Tax Return for Insurance Dependent Eligibility?


D

Dan Delgado

I apologize if this is too far off-topic.

My employer (about 5000 employees) hired ADP to verify eligibility of
dependents for insurance. It looks like it's mostly spouses that
they're concerned with. To do this, they are demanding that we send
in a copy of our current (in some cases past years, for several years)
tax returns.

Is this even a legitimate use of tax returns? I thought this
information was confidential for some reason. The idea of someone
sifting through my personal information and finances to establish that
my wife is really my wife seems (at best) like overkill to me.

Thanks for your thoughts on this.
 
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S

Stuart A. Bronstein

Dan Delgado said:
My employer (about 5000 employees) hired ADP to verify
eligibility of dependents for insurance. It looks like it's
mostly spouses that they're concerned with. To do this, they
are demanding that we send in a copy of our current (in some
cases past years, for several years) tax returns.

Is this even a legitimate use of tax returns? I thought this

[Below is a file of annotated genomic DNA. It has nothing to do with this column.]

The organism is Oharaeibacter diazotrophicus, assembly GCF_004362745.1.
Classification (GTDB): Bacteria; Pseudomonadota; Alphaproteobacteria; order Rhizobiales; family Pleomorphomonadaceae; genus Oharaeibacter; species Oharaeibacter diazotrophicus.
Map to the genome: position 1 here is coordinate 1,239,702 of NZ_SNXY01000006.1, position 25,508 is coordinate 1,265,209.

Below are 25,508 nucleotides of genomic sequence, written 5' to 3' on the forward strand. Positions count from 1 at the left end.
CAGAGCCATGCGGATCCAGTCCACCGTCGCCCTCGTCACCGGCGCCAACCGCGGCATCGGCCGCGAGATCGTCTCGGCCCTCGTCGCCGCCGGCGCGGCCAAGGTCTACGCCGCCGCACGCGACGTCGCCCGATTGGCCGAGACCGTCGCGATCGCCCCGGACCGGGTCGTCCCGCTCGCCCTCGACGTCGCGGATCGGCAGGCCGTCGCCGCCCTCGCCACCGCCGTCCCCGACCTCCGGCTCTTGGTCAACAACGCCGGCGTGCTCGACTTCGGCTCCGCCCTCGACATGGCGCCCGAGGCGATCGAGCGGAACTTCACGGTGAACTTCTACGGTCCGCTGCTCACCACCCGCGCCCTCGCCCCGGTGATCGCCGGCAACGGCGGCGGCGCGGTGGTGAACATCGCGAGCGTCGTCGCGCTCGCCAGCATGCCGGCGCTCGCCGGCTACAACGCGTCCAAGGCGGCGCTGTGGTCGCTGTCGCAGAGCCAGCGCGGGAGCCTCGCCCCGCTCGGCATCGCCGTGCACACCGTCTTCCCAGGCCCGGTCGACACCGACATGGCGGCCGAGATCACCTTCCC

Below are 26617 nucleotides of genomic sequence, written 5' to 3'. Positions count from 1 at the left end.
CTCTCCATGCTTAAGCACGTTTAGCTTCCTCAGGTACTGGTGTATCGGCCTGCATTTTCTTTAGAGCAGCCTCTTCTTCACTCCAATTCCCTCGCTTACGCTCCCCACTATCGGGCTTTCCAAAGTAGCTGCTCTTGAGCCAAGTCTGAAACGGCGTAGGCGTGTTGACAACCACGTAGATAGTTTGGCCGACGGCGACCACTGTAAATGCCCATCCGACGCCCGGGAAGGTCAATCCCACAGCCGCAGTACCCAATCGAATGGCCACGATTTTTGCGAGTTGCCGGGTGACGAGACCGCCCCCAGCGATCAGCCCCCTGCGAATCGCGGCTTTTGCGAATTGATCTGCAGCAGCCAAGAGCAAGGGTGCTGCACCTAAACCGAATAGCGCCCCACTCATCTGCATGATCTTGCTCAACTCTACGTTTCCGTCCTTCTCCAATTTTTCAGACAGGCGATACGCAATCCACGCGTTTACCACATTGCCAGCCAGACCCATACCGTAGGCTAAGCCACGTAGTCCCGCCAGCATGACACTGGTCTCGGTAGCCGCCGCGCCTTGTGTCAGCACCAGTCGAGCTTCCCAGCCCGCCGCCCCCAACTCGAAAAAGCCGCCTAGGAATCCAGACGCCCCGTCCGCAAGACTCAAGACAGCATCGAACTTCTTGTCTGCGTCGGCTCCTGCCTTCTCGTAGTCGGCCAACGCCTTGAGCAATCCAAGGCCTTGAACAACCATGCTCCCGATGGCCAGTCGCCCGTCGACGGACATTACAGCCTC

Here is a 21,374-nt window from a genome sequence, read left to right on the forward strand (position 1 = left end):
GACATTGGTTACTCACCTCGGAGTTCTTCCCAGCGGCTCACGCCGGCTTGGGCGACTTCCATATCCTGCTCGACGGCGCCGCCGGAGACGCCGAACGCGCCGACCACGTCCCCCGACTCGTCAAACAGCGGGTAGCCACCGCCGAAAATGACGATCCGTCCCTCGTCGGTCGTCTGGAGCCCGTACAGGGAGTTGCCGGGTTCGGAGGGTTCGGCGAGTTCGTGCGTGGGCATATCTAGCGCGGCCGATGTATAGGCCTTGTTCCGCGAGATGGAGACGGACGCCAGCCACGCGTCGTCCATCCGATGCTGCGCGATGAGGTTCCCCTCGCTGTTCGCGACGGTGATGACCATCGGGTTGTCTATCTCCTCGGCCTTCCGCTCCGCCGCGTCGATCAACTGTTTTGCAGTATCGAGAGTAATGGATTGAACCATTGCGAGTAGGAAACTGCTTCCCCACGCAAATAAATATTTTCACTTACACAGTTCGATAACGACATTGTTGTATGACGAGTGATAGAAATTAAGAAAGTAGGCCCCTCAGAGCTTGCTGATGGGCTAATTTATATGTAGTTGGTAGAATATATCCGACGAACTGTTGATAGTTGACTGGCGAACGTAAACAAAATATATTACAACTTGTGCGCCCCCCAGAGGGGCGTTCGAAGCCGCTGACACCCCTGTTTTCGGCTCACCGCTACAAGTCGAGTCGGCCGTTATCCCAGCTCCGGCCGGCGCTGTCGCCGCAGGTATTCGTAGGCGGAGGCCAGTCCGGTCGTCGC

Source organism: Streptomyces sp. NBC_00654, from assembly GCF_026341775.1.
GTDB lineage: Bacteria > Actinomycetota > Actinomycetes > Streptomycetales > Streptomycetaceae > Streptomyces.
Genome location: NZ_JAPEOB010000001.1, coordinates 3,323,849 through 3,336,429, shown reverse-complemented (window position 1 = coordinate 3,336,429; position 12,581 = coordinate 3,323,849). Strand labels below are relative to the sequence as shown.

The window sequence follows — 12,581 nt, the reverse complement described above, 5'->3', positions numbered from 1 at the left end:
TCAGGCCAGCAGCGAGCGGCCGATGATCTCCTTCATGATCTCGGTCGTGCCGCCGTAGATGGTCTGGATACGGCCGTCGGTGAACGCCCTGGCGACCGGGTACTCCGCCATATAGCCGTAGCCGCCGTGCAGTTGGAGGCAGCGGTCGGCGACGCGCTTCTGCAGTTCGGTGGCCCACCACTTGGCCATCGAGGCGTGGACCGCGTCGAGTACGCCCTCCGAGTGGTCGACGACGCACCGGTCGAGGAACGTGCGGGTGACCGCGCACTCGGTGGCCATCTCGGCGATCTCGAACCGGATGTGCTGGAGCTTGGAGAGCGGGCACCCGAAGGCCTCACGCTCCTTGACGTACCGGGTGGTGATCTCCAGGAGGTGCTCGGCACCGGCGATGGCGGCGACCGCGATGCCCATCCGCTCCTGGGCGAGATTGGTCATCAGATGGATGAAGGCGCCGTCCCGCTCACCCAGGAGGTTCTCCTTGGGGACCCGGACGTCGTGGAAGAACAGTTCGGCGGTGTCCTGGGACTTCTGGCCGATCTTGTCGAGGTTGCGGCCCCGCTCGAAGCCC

information was confidential for some reason. The idea of
someone sifting through my personal information and finances to
establish that my wife is really my wife seems (at best) like
overkill to me.
Send them a copy of your marriage license.

Tax returns are priviledged or confidential to an extent. But I
don't know if that would apply in this situation. However I am
unaware of any legitimate reason they would need to see your tax
return.
 
P

paulthomascpa

I apologize if this is too far off-topic.

My employer (about 5000 employees) hired ADP to verify eligibility of
dependents for insurance. It looks like it's mostly spouses that
they're concerned with. To do this, they are demanding that we send
in a copy of our current (in some cases past years, for several years)
tax returns.

Is this even a legitimate use of tax returns? I thought this
information was confidential for some reason. The idea of someone
sifting through my personal information and finances to establish that
my wife is really my wife seems (at best) like overkill to me.

Thanks for your thoughts on this.



Blot out all income numbers, except they should already have both SSN's if
both are covered.

Even if filing separately, the spouse name and SSN are shown. Leave the
kids names, etc as well - same reasoning.

The numbers on the return aren't applicable to the insurance policy.